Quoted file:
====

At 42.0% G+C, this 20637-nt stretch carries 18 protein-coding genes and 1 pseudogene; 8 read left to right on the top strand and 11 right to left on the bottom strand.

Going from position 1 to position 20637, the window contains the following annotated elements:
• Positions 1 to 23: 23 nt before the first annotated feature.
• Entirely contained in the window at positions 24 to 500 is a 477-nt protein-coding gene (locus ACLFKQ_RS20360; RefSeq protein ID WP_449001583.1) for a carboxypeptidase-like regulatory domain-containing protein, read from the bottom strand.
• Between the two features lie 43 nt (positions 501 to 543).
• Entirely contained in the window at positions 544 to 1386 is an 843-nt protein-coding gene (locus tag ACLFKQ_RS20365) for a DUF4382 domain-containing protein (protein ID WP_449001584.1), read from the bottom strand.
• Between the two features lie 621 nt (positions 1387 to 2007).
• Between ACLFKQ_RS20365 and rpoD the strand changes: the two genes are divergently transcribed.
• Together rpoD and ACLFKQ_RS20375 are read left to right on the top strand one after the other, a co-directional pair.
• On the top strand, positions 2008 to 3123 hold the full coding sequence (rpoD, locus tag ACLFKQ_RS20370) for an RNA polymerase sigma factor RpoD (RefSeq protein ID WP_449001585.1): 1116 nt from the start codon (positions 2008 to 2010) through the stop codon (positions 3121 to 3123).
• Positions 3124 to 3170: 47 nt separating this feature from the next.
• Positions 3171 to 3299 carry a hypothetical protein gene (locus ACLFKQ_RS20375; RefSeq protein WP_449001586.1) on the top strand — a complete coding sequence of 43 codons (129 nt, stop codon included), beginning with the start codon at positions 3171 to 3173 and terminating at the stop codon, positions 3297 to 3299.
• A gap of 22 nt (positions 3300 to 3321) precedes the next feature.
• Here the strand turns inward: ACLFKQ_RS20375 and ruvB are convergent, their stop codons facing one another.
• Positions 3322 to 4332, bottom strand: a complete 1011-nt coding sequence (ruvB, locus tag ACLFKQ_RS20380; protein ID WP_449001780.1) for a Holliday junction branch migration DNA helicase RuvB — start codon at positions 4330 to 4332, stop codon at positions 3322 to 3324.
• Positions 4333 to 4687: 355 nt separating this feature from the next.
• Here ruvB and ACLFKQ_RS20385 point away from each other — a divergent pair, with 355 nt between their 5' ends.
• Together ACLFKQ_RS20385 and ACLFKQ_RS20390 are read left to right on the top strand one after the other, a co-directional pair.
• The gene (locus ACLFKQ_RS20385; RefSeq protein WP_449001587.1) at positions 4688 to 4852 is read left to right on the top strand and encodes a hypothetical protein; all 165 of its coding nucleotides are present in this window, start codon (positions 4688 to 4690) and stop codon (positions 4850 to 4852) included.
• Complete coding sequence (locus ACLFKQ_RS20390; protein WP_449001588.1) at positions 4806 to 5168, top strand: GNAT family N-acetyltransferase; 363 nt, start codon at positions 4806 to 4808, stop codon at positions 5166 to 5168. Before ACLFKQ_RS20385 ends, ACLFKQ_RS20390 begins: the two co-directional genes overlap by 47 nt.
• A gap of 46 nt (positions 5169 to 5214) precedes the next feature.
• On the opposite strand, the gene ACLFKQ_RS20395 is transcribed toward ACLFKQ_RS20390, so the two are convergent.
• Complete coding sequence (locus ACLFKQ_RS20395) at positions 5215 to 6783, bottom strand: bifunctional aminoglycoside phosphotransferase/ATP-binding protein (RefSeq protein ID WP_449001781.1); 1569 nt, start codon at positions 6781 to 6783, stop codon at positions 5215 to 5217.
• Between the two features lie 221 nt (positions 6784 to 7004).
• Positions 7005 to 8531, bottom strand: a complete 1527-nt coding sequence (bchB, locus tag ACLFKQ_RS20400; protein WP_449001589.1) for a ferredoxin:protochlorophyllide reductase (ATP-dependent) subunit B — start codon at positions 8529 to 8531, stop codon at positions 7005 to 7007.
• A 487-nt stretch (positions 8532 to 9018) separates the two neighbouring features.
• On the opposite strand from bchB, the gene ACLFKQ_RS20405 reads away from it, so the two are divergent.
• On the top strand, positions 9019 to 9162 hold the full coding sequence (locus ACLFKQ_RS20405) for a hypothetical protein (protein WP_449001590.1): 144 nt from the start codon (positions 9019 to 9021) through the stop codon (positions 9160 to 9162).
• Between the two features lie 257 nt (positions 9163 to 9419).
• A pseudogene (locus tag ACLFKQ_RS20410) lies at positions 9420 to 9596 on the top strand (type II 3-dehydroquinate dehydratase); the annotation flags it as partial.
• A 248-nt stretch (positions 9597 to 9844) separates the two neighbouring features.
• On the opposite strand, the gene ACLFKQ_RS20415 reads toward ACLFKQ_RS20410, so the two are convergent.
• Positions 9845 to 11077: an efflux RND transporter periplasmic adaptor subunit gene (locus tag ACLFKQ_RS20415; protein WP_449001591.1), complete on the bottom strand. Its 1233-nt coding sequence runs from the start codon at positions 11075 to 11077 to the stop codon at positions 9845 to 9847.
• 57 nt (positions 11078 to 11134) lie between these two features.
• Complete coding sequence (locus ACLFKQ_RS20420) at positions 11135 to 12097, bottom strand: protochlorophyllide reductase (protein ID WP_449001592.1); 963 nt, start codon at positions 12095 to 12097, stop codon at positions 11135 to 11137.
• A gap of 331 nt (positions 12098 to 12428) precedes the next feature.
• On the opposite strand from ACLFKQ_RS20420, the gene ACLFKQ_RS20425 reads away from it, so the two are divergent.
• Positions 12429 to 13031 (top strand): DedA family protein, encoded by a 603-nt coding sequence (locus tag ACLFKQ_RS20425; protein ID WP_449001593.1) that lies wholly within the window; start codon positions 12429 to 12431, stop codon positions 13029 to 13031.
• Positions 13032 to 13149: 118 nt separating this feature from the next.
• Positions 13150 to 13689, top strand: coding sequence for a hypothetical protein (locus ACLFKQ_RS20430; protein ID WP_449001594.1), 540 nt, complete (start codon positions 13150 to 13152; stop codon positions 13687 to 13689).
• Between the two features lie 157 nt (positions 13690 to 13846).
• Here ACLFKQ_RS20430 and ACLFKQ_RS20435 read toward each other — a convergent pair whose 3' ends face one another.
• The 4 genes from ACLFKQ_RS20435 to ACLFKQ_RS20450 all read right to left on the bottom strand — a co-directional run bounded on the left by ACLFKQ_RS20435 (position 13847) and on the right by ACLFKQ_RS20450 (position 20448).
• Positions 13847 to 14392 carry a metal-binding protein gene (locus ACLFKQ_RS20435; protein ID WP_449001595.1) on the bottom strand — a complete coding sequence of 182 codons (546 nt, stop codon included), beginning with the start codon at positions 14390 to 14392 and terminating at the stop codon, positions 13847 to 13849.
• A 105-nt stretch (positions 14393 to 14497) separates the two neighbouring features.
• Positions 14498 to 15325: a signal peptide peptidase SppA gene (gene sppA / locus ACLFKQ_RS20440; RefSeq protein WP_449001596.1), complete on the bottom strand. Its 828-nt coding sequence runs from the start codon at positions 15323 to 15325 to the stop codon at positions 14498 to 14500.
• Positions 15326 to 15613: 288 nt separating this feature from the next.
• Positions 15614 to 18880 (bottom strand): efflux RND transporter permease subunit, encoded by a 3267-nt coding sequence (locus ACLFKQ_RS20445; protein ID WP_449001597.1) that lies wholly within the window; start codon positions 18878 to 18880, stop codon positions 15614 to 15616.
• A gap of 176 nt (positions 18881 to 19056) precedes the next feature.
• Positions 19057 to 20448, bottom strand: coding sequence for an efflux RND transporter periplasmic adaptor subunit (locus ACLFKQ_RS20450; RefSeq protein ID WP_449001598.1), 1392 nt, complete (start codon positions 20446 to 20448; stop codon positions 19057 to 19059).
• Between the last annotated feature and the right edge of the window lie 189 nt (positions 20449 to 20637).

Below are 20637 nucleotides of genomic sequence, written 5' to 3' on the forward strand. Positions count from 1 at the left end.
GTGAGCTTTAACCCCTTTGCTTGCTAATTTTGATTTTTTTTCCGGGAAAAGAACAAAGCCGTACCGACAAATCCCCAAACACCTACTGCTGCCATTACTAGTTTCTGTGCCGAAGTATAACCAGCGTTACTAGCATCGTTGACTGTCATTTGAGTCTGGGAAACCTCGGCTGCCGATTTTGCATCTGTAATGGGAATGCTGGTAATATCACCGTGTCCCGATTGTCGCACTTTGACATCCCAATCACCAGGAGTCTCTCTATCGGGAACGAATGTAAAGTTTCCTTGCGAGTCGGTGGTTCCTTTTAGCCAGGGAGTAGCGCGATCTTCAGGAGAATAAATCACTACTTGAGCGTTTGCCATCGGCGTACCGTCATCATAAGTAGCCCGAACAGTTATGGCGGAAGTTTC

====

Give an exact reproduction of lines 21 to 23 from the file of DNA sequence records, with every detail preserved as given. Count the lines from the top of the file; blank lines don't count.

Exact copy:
• A gap of 46 nt (positions 5169 to 5214) precedes the next feature.
• On the opposite strand, the gene ACLFKQ_RS20395 is transcribed toward ACLFKQ_RS20390, so the two are convergent.
• Complete coding sequence (locus ACLFKQ_RS20395) at positions 5215 to 6783, bottom strand: bifunctional aminoglycoside phosphotransferase/ATP-binding protein (RefSeq protein ID WP_449001781.1); 1569 nt, start codon at positions 6781 to 6783, stop codon at positions 5215 to 5217.